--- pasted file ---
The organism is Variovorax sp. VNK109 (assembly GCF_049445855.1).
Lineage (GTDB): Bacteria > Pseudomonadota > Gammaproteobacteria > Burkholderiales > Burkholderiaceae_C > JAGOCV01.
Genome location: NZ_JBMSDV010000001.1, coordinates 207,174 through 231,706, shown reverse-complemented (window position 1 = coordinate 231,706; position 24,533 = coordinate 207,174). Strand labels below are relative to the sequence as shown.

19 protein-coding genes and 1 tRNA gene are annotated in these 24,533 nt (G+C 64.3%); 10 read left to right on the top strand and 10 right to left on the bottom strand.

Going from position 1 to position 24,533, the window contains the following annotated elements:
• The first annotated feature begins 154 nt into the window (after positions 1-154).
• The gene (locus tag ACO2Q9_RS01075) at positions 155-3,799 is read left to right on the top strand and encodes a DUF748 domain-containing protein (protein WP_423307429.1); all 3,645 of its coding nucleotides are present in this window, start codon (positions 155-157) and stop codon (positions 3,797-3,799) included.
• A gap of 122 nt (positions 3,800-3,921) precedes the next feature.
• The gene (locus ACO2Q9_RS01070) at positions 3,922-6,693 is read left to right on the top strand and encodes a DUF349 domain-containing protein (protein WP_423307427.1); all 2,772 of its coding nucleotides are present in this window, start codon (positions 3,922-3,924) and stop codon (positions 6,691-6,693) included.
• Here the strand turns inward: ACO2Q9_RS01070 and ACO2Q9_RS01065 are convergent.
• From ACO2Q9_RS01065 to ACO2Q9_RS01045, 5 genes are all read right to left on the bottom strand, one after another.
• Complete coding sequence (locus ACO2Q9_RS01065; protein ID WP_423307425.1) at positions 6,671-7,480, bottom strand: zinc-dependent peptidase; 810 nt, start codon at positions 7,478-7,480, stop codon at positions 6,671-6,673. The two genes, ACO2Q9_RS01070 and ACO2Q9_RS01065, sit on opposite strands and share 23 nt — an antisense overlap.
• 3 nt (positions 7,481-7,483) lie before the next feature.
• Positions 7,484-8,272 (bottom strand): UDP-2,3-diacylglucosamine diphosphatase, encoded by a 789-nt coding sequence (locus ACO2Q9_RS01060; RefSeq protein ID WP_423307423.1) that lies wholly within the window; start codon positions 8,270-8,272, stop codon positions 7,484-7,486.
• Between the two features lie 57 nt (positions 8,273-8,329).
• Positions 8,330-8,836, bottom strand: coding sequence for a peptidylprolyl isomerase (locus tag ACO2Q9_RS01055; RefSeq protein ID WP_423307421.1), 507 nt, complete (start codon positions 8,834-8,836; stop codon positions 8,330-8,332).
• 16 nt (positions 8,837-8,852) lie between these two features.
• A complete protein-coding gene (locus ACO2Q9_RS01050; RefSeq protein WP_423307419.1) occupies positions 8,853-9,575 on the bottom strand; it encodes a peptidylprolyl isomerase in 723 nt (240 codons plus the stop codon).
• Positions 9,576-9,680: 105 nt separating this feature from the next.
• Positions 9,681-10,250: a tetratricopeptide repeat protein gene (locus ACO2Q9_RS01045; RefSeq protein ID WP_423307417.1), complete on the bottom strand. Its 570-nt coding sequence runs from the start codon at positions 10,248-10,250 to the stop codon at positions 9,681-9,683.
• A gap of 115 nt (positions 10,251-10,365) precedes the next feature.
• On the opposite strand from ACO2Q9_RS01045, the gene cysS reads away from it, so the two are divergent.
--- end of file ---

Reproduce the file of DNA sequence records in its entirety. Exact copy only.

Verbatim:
The organism is Variovorax sp. VNK109 (assembly GCF_049445855.1).
Lineage (GTDB): Bacteria > Pseudomonadota > Gammaproteobacteria > Burkholderiales > Burkholderiaceae_C > JAGOCV01.
Genome location: NZ_JBMSDV010000001.1, coordinates 207,174 through 231,706, shown reverse-complemented (window position 1 = coordinate 231,706; position 24,533 = coordinate 207,174). Strand labels below are relative to the sequence as shown.

19 protein-coding genes and 1 tRNA gene are annotated in these 24,533 nt (G+C 64.3%); 10 read left to right on the top strand and 10 right to left on the bottom strand.

Going from position 1 to position 24,533, the window contains the following annotated elements:
• The first annotated feature begins 154 nt into the window (after positions 1-154).
• The gene (locus tag ACO2Q9_RS01075) at positions 155-3,799 is read left to right on the top strand and encodes a DUF748 domain-containing protein (protein WP_423307429.1); all 3,645 of its coding nucleotides are present in this window, start codon (positions 155-157) and stop codon (positions 3,797-3,799) included.
• A gap of 122 nt (positions 3,800-3,921) precedes the next feature.
• The gene (locus ACO2Q9_RS01070) at positions 3,922-6,693 is read left to right on the top strand and encodes a DUF349 domain-containing protein (protein WP_423307427.1); all 2,772 of its coding nucleotides are present in this window, start codon (positions 3,922-3,924) and stop codon (positions 6,691-6,693) included.
• Here the strand turns inward: ACO2Q9_RS01070 and ACO2Q9_RS01065 are convergent.
• From ACO2Q9_RS01065 to ACO2Q9_RS01045, 5 genes are all read right to left on the bottom strand, one after another.
• Complete coding sequence (locus ACO2Q9_RS01065; protein ID WP_423307425.1) at positions 6,671-7,480, bottom strand: zinc-dependent peptidase; 810 nt, start codon at positions 7,478-7,480, stop codon at positions 6,671-6,673. The two genes, ACO2Q9_RS01070 and ACO2Q9_RS01065, sit on opposite strands and share 23 nt — an antisense overlap.
• 3 nt (positions 7,481-7,483) lie before the next feature.
• Positions 7,484-8,272 (bottom strand): UDP-2,3-diacylglucosamine diphosphatase, encoded by a 789-nt coding sequence (locus ACO2Q9_RS01060; RefSeq protein ID WP_423307423.1) that lies wholly within the window; start codon positions 8,270-8,272, stop codon positions 7,484-7,486.
• Between the two features lie 57 nt (positions 8,273-8,329).
• Positions 8,330-8,836, bottom strand: coding sequence for a peptidylprolyl isomerase (locus tag ACO2Q9_RS01055; RefSeq protein ID WP_423307421.1), 507 nt, complete (start codon positions 8,834-8,836; stop codon positions 8,330-8,332).
• 16 nt (positions 8,837-8,852) lie between these two features.
• A complete protein-coding gene (locus ACO2Q9_RS01050; RefSeq protein WP_423307419.1) occupies positions 8,853-9,575 on the bottom strand; it encodes a peptidylprolyl isomerase in 723 nt (240 codons plus the stop codon).
• Positions 9,576-9,680: 105 nt separating this feature from the next.
• Positions 9,681-10,250: a tetratricopeptide repeat protein gene (locus ACO2Q9_RS01045; RefSeq protein ID WP_423307417.1), complete on the bottom strand. Its 570-nt coding sequence runs from the start codon at positions 10,248-10,250 to the stop codon at positions 9,681-9,683.
• A gap of 115 nt (positions 10,251-10,365) precedes the next feature.
• On the opposite strand from ACO2Q9_RS01045, the gene cysS reads away from it, so the two are divergent.